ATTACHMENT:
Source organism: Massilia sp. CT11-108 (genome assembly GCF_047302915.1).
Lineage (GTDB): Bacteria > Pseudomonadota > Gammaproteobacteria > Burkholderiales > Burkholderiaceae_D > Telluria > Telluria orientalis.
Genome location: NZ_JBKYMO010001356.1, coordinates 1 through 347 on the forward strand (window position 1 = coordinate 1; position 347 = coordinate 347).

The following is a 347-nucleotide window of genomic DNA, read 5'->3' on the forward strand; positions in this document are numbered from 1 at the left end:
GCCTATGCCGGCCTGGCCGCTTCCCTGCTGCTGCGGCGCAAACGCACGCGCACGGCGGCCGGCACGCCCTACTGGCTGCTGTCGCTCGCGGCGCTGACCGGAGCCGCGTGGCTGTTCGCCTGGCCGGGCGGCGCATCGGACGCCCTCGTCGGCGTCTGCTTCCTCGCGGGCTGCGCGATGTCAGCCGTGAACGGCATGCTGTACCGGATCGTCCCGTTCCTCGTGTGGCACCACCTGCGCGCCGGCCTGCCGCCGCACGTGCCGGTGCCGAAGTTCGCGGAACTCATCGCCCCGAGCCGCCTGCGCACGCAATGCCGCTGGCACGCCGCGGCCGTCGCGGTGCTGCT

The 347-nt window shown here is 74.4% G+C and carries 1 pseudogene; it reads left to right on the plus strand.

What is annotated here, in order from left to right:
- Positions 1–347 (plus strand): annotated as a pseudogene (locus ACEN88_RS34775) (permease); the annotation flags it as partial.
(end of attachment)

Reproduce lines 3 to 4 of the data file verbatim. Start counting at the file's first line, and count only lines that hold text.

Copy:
Genome location: NZ_JBKYMO010001356.1, coordinates 1 through 347 on the forward strand (window position 1 = coordinate 1; position 347 = coordinate 347).

The following is a 347-nucleotide window of genomic DNA, read 5'->3' on the forward strand; positions in this document are numbered from 1 at the left end: